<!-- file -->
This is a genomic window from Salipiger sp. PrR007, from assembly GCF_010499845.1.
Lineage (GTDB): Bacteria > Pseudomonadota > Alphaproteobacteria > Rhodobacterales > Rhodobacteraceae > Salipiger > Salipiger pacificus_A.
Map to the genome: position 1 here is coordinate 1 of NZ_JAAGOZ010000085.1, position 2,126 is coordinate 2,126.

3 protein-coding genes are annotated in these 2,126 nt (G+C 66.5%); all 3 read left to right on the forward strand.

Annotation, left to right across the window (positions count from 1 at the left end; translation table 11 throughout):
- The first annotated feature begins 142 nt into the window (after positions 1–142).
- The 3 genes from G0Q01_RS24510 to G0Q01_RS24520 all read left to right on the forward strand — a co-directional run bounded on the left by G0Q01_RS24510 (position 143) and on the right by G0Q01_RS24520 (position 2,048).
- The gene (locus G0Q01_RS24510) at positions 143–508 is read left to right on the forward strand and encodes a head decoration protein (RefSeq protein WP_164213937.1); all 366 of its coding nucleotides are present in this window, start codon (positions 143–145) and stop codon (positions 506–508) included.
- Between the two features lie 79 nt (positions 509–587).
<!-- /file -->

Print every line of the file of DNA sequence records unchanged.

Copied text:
This is a genomic window from Salipiger sp. PrR007, from assembly GCF_010499845.1.
Lineage (GTDB): Bacteria > Pseudomonadota > Alphaproteobacteria > Rhodobacterales > Rhodobacteraceae > Salipiger > Salipiger pacificus_A.
Map to the genome: position 1 here is coordinate 1 of NZ_JAAGOZ010000085.1, position 2,126 is coordinate 2,126.

3 protein-coding genes are annotated in these 2,126 nt (G+C 66.5%); all 3 read left to right on the forward strand.

Annotation, left to right across the window (positions count from 1 at the left end; translation table 11 throughout):
- The first annotated feature begins 142 nt into the window (after positions 1–142).
- The 3 genes from G0Q01_RS24510 to G0Q01_RS24520 all read left to right on the forward strand — a co-directional run bounded on the left by G0Q01_RS24510 (position 143) and on the right by G0Q01_RS24520 (position 2,048).
- The gene (locus G0Q01_RS24510) at positions 143–508 is read left to right on the forward strand and encodes a head decoration protein (RefSeq protein WP_164213937.1); all 366 of its coding nucleotides are present in this window, start codon (positions 143–145) and stop codon (positions 506–508) included.
- Between the two features lie 79 nt (positions 509–587).